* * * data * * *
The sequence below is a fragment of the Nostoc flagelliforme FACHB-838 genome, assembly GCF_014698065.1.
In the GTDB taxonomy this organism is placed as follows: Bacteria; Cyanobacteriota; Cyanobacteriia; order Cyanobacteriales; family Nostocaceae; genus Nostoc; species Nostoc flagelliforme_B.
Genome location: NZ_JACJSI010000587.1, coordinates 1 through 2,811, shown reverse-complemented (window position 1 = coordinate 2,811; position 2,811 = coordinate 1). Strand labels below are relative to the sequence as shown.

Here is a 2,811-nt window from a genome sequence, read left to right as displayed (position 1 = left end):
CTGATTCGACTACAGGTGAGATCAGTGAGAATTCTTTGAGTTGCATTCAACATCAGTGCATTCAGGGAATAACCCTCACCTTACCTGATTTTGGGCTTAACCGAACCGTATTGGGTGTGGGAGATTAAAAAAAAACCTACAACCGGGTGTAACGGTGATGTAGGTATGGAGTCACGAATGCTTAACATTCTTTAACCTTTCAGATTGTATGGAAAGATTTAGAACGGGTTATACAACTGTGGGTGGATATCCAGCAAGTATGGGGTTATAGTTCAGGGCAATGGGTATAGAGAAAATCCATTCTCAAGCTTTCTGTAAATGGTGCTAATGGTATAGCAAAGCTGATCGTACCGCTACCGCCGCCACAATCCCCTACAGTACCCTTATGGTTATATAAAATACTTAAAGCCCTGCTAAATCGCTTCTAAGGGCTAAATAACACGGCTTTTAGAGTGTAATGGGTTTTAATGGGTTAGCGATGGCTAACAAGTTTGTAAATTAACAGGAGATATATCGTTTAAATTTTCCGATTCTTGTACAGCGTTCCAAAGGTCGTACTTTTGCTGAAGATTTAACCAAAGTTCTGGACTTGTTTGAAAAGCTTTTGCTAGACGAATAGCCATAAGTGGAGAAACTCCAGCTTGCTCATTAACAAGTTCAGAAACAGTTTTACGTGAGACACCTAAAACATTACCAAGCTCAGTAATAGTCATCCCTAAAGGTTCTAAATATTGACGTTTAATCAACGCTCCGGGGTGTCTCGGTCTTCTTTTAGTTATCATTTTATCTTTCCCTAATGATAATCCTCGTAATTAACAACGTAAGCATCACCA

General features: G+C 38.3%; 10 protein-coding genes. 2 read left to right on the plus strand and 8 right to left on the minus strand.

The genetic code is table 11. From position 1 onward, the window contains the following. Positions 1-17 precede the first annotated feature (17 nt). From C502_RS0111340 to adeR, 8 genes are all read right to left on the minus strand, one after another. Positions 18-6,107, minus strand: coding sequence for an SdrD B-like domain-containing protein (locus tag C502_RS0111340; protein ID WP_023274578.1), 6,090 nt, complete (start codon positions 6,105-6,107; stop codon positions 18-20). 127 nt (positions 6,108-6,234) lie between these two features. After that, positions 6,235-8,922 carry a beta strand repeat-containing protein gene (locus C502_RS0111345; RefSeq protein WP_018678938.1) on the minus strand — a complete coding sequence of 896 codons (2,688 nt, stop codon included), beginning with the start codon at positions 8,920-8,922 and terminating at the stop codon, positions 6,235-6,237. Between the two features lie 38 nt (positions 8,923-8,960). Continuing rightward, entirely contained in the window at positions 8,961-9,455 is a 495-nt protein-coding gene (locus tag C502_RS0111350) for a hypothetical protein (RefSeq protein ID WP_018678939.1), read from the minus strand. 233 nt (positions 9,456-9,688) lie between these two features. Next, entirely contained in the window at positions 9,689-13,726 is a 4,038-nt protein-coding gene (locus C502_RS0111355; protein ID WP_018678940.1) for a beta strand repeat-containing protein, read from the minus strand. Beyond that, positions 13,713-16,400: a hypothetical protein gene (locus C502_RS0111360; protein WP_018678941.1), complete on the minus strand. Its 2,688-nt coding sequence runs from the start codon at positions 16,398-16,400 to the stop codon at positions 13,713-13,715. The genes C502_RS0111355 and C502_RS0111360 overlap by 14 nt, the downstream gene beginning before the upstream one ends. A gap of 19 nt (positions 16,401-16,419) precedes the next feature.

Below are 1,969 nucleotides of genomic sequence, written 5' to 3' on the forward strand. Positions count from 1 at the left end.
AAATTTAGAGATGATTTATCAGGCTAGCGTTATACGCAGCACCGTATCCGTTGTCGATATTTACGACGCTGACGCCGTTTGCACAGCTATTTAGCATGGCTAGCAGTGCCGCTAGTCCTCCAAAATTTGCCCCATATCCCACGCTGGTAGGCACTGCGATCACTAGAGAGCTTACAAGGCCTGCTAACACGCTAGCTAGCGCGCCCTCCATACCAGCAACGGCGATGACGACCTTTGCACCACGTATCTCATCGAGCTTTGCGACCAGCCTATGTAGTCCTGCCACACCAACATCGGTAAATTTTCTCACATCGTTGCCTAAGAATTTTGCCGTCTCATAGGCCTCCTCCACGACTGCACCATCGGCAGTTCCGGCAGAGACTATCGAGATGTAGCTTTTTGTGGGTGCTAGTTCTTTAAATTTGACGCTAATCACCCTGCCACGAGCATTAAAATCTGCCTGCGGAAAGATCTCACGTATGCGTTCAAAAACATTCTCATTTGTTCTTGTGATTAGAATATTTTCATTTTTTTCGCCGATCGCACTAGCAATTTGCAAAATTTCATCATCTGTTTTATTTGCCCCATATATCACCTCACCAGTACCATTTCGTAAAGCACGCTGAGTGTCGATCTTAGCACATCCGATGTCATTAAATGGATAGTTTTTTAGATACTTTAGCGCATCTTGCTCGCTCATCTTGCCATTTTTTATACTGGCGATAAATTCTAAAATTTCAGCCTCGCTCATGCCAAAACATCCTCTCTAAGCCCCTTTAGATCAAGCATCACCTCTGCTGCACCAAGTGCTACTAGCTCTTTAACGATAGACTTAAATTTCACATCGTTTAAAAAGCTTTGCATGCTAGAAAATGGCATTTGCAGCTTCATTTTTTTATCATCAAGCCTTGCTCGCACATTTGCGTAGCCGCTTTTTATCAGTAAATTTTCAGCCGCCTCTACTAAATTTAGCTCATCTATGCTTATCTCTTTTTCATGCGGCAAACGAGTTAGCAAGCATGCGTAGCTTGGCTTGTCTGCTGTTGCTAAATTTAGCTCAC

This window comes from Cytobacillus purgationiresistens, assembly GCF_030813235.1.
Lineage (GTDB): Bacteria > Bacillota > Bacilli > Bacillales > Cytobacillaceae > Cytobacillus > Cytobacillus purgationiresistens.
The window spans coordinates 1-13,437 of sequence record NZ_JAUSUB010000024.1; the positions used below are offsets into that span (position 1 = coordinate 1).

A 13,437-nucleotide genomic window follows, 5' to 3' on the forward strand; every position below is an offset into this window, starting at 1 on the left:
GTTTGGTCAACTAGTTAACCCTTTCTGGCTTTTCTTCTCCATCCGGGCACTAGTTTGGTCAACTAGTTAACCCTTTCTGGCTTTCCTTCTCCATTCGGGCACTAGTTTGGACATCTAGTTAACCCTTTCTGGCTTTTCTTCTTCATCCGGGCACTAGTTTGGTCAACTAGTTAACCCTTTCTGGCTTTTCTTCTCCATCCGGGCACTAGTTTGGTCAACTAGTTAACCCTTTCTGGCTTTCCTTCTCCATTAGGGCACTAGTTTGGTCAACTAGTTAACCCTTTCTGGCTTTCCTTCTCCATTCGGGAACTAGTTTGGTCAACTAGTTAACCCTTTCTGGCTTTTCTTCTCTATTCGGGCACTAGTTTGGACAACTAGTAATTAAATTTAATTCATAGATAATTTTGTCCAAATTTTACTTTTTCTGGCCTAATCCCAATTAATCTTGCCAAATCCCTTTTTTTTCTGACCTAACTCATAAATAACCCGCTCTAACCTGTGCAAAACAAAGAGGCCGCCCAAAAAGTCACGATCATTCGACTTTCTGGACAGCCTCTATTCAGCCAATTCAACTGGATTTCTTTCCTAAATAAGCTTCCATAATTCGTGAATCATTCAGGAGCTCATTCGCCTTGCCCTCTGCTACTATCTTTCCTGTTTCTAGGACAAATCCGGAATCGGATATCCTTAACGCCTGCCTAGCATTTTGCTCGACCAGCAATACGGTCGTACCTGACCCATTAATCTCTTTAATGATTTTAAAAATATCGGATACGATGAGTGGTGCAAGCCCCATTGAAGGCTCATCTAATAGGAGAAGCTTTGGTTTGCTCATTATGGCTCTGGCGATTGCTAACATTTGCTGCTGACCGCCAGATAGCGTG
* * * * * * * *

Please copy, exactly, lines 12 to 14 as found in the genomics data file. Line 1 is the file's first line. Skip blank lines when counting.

The window spans coordinates 1-13,437 of sequence record NZ_JAUSUB010000024.1; the positions used below are offsets into that span (position 1 = coordinate 1).

A 13,437-nucleotide genomic window follows, 5' to 3' on the forward strand; every position below is an offset into this window, starting at 1 on the left:
GTTTGGTCAACTAGTTAACCCTTTCTGGCTTTTCTTCTCCATCCGGGCACTAGTTTGGTCAACTAGTTAACCCTTTCTGGCTTTCCTTCTCCATTCGGGCACTAGTTTGGACATCTAGTTAACCCTTTCTGGCTTTTCTTCTTCATCCGGGCACTAGTTTGGTCAACTAGTTAACCCTTTCTGGCTTTTCTTCTCCATCCGGGCACTAGTTTGGTCAACTAGTTAACCCTTTCTGGCTTTCCTTCTCCATTAGGGCACTAGTTTGGTCAACTAGTTAACCCTTTCTGGCTTTCCTTCTCCATTCGGGAACTAGTTTGGTCAACTAGTTAACCCTTTCTGGCTTTTCTTCTCTATTCGGGCACTAGTTTGGACAACTAGTAATTAAATTTAATTCATAGATAATTTTGTCCAAATTTTACTTTTTCTGGCCTAATCCCAATTAATCTTGCCAAATCCCTTTTTTTTCTGACCTAACTCATAAATAACCCGCTCTAACCTGTGCAAAACAAAGAGGCCGCCCAAAAAGTCACGATCATTCGACTTTCTGGACAGCCTCTATTCAGCCAATTCAACTGGATTTCTTTCCTAAATAAGCTTCCATAATTCGTGAATCATTCAGGAGCTCATTCGCCTTGCCCTCTGCTACTATCTTTCCTGTTTCTAGGACAAATCCGGAATCGGATATCCTTAACGCCTGCCTAGCATTTTGCTCGACCAGCAATACGGTCGTACCTGACCCATTAATCTCTTTAATGATTTTAAAAATATCGGATACGATGAGTGGTGCAAGCCCCATTGAAGGCTCATCTAATAGGAGAAGCTTTGGTTTGCTCATTATGGCTCTGGCGATTGCTAACATTTGCTGCTGACCGCCAGATAGCGTG